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Santa Clara Fire Department Hosts Open House

Santa Clara Fire Department Hosts Open House

Fourteen firefighters from the Santa Clara Fire Department responded to the recent wildfires in Northern California according to Chief Bill Kelly. Their assignments lasted about eight days as they protected structures and helped people evacuate their homes. To educate the public about the work of a firefighter, the Santa Clara Fire Department hosted its annual Fire Station Open House on Saturday, Oct. 3. About 1,500 citizens participated.

“The goal of the open house this year is to kick off National Fire Prevention Week,” Kelly says. “So the open house event kicks off the weeklong event for us where we visit local schools to teach our kids how to be fire safe in their schools and at home. The open house allows citizens to see their fire stations and our latest state-of-the-art life-saving equipment that our firefighter paramedics are using. We also have fire prevention advice available.”

At Fire Station 2, at 1900 Walsh Avenue, open house attendees toured the facilities, learned about fire trucks, strolled past the drill ground, and peeked inside the Santa Clara Fire Museum behind the station.

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Educating attendees about one of the fire trucks was volunteer reserve lieutenant Matthew Perez.

“The truck holds 500 gallons of water,” Perez says. “The truck also weighs 69,400 pounds. Our aerial ladder on top can go 105 feet in the air.”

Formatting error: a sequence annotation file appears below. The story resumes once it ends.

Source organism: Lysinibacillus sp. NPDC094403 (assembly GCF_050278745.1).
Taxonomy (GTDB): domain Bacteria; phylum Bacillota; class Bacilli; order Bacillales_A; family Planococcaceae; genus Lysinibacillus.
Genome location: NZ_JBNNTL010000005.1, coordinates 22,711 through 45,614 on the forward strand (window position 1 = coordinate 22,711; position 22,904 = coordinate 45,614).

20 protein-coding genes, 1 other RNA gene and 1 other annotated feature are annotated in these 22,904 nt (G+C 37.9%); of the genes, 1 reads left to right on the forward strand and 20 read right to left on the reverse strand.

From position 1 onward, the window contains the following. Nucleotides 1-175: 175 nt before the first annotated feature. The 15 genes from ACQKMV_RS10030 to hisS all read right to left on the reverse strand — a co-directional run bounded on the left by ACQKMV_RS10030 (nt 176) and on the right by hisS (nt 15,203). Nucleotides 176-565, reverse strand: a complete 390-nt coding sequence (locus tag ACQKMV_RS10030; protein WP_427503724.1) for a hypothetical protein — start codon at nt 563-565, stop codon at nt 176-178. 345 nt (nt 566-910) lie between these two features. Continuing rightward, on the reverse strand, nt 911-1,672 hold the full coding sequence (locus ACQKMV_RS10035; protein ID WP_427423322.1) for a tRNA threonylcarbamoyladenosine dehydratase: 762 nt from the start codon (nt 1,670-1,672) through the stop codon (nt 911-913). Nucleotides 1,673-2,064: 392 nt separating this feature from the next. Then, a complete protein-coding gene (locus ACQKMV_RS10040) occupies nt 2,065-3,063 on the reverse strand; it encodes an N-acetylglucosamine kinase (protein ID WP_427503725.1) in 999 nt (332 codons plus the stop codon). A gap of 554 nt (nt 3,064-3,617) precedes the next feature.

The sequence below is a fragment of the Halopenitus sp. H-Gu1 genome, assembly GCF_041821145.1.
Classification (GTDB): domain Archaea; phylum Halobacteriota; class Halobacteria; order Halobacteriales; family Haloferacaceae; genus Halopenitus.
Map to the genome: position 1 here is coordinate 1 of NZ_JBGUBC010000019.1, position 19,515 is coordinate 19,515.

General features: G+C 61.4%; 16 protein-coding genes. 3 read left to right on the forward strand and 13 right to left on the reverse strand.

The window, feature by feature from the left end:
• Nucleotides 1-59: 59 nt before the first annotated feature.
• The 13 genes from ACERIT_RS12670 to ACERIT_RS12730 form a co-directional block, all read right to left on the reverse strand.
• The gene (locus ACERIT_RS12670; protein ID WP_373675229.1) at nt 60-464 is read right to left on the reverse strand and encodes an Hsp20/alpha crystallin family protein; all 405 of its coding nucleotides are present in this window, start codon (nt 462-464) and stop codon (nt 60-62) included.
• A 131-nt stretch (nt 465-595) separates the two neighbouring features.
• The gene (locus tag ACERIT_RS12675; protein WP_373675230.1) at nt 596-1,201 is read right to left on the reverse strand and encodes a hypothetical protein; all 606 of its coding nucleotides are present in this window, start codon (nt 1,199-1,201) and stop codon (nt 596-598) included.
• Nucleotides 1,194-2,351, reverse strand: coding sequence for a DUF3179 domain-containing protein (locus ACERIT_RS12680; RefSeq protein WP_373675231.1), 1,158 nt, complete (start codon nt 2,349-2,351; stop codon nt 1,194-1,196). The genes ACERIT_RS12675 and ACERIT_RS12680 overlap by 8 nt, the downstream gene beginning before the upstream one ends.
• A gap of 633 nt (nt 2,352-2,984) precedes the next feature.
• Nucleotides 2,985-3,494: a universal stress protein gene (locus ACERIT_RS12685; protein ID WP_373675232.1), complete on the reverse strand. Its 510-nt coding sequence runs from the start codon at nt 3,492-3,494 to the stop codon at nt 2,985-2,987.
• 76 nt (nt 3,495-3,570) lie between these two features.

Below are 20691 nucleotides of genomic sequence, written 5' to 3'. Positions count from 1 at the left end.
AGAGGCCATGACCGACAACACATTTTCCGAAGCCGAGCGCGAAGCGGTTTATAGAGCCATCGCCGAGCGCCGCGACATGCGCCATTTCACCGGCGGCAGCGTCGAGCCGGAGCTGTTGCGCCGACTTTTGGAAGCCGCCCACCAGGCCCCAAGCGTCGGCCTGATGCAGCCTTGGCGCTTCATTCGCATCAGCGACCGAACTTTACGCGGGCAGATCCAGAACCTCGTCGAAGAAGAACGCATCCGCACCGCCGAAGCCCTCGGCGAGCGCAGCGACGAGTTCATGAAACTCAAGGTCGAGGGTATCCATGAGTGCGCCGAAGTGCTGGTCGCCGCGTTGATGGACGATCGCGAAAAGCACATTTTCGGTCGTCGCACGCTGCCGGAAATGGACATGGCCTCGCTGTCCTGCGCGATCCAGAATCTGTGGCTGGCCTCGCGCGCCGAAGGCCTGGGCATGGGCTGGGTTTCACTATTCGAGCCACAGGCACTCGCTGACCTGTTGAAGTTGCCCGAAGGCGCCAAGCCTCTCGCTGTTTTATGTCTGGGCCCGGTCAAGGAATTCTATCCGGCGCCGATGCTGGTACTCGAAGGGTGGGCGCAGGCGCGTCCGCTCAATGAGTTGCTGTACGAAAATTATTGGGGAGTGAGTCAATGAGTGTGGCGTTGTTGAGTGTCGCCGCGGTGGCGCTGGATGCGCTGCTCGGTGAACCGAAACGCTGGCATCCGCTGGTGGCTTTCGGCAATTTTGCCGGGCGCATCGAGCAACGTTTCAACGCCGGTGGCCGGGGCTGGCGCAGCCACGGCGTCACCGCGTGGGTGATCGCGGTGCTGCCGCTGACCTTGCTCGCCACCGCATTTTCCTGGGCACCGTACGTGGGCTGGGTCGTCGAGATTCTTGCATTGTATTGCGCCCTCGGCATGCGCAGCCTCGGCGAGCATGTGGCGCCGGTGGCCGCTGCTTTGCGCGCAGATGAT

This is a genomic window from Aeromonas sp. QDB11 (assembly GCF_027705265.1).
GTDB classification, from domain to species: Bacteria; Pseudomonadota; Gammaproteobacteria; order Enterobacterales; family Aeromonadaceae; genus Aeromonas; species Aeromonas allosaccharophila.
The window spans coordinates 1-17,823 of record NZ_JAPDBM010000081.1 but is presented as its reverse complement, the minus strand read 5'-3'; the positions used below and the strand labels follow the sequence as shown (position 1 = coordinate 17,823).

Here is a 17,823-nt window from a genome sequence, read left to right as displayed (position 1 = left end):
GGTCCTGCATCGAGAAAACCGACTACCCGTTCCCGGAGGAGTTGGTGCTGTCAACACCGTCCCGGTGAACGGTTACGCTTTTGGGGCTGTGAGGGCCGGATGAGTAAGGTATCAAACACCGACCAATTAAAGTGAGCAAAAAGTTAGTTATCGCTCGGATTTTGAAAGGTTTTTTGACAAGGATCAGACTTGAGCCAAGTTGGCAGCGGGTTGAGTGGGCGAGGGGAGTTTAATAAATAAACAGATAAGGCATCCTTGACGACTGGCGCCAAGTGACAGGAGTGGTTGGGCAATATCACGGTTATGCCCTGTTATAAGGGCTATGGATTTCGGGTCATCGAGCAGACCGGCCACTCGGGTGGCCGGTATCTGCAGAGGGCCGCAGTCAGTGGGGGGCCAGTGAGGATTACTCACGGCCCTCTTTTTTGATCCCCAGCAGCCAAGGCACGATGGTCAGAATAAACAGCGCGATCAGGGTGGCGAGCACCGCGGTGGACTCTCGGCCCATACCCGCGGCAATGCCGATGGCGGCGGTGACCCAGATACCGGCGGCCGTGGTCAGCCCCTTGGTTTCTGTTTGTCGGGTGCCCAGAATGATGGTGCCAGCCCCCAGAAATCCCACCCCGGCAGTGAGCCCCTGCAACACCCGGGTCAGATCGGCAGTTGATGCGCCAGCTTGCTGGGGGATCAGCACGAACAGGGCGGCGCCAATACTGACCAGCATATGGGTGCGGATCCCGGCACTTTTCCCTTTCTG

Driver engineer Gordon Papalias and firefighter Beverly Molina gave a tour of the firefighters’ living facility which includes the kitchen, with its three refrigerators for the three different shifts and the sleeping quarters.

“Years ago, fire departments’ sleeping quarters were a large dorm room with many beds,” Molina says. “Now we have individual rooms and I have to say, I like the privacy. Each room now has two beds. We don’t share them [with our roommate] at the same time. We’re there in our rooms on different shifts.”

Behind the station is a drill ground where a number of demolished cars and test dummies rest.

“Mostly what we use the cars for is to practice our extrication skills, meaning we have to know how to use our tools to get the patient out of the car in the safest and quickest way possible,” Molina says. “In real life, we go to car fires. On the drill ground, sometimes we practice by burning up a car and putting a fire out.”

John Reagan came to Fire Station 2 with his son, Connor.

“We learned a lot today about this fire truck, how it can put out 1,500 gallons of water per minute [with the fire pump],” Reagan says. “We learned there are a lot of tools on board, such as the ‘jaws of life,’ what they use to cut people out of cars. We also learned we should get a new fire extinguisher every two years because they get old and become unreliable. That’s useful information.”

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